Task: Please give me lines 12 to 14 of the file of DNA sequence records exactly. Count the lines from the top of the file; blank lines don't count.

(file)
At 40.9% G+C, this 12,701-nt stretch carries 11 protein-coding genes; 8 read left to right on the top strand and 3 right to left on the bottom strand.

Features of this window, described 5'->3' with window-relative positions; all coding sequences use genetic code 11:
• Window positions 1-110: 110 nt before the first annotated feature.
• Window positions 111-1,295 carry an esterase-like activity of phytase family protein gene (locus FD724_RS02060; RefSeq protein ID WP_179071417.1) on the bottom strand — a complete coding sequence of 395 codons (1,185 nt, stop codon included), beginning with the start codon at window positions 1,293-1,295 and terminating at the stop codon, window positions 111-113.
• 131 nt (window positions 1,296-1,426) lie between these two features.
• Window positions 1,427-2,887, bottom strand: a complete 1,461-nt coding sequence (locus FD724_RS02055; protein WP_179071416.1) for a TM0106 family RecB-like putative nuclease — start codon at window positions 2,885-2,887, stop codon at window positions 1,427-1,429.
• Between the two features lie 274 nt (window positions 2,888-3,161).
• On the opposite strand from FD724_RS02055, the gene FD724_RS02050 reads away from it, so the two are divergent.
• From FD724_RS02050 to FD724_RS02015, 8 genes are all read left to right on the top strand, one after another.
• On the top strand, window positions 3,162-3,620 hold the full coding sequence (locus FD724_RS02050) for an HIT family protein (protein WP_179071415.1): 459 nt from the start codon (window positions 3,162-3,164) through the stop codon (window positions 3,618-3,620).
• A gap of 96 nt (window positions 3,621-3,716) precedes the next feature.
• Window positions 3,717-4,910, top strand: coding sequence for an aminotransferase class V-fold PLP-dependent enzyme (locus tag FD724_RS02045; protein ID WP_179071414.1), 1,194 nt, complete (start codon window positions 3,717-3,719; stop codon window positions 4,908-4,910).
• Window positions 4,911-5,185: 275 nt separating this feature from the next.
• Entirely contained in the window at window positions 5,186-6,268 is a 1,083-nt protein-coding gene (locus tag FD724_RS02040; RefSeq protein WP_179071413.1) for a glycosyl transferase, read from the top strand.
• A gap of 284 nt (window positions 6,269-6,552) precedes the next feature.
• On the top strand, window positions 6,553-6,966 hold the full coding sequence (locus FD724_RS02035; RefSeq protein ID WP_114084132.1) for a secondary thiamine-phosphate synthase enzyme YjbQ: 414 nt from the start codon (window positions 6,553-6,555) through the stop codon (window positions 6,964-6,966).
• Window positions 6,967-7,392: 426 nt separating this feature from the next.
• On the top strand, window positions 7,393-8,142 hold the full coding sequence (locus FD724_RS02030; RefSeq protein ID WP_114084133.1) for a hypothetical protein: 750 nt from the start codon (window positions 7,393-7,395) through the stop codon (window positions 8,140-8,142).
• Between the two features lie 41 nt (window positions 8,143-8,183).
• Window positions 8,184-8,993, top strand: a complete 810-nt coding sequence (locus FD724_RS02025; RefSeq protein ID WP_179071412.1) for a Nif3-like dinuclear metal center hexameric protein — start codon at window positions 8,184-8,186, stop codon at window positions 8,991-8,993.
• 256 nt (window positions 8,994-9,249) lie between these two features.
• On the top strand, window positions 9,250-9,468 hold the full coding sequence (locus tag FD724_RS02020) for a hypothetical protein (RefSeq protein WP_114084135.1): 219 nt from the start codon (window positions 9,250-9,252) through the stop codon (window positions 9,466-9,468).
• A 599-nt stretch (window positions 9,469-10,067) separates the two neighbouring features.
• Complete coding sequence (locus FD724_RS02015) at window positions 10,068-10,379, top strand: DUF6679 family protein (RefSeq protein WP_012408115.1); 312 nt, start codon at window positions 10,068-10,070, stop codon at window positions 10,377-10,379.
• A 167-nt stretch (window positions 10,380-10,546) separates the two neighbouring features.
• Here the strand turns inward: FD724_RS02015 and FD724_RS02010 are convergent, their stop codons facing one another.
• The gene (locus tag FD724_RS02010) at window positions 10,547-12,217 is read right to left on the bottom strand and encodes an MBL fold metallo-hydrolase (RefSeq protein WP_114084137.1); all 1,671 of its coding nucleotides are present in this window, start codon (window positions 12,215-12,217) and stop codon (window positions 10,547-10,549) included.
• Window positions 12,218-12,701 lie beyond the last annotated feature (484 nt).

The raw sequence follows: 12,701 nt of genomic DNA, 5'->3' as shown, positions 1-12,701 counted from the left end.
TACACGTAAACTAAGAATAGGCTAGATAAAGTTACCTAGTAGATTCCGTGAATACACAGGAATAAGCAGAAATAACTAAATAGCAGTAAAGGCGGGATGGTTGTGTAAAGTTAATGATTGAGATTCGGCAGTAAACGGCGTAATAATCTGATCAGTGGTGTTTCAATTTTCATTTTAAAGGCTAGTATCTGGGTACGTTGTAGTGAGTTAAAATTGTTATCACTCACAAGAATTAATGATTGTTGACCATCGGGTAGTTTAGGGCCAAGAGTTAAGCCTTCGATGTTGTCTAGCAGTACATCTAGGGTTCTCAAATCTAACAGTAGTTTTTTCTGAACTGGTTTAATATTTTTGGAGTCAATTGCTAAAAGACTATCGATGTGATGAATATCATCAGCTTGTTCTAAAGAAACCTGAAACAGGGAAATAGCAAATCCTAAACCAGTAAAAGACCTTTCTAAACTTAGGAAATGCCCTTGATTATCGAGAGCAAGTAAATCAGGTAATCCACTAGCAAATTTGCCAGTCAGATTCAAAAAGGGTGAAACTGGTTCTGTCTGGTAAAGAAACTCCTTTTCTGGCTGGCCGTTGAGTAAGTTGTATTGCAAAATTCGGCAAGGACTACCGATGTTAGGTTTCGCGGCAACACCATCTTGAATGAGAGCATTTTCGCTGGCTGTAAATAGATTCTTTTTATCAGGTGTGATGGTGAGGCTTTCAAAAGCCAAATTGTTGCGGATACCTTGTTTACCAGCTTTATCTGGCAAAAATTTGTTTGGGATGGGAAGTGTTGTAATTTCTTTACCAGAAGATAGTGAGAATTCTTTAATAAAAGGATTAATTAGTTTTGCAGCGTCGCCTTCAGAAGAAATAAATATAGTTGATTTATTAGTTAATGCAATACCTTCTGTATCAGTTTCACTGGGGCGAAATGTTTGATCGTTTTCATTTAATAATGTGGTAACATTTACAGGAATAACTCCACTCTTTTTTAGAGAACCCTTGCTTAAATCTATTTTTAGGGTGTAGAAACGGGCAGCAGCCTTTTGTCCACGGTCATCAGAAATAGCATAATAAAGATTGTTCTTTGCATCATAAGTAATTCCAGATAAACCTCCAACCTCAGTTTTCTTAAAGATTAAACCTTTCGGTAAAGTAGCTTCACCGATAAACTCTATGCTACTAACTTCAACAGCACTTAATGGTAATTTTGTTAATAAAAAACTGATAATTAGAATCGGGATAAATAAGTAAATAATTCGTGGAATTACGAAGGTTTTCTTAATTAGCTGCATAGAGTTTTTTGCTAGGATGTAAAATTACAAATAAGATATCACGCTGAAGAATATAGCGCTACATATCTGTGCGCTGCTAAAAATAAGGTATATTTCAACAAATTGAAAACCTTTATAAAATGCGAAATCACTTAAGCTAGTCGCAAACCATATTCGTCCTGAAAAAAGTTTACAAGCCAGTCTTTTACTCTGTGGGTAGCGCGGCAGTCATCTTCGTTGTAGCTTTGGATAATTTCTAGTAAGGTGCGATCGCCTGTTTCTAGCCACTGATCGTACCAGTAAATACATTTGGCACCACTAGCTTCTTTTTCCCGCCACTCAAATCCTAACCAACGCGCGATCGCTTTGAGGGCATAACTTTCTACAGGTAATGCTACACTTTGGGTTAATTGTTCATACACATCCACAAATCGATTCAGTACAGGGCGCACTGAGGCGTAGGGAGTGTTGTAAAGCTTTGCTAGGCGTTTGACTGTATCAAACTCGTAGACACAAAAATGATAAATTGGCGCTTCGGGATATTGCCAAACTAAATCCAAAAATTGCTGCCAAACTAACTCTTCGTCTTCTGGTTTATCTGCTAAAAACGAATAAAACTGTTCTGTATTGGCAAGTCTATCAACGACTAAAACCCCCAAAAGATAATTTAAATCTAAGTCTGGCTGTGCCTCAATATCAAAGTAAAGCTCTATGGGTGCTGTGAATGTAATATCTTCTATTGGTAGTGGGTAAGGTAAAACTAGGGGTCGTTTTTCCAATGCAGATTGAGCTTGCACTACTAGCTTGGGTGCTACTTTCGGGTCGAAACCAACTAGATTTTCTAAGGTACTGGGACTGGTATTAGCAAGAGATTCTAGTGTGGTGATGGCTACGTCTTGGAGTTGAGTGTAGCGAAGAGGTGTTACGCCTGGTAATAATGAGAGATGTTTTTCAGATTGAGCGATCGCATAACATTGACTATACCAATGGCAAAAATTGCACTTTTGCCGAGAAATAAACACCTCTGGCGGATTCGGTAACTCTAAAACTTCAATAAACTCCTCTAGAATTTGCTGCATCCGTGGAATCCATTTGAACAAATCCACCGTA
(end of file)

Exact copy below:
• Window positions 3,717-4,910, top strand: coding sequence for an aminotransferase class V-fold PLP-dependent enzyme (locus tag FD724_RS02045; protein ID WP_179071414.1), 1,194 nt, complete (start codon window positions 3,717-3,719; stop codon window positions 4,908-4,910).
• Window positions 4,911-5,185: 275 nt separating this feature from the next.
• Entirely contained in the window at window positions 5,186-6,268 is a 1,083-nt protein-coding gene (locus tag FD724_RS02040; RefSeq protein WP_179071413.1) for a glycosyl transferase, read from the top strand.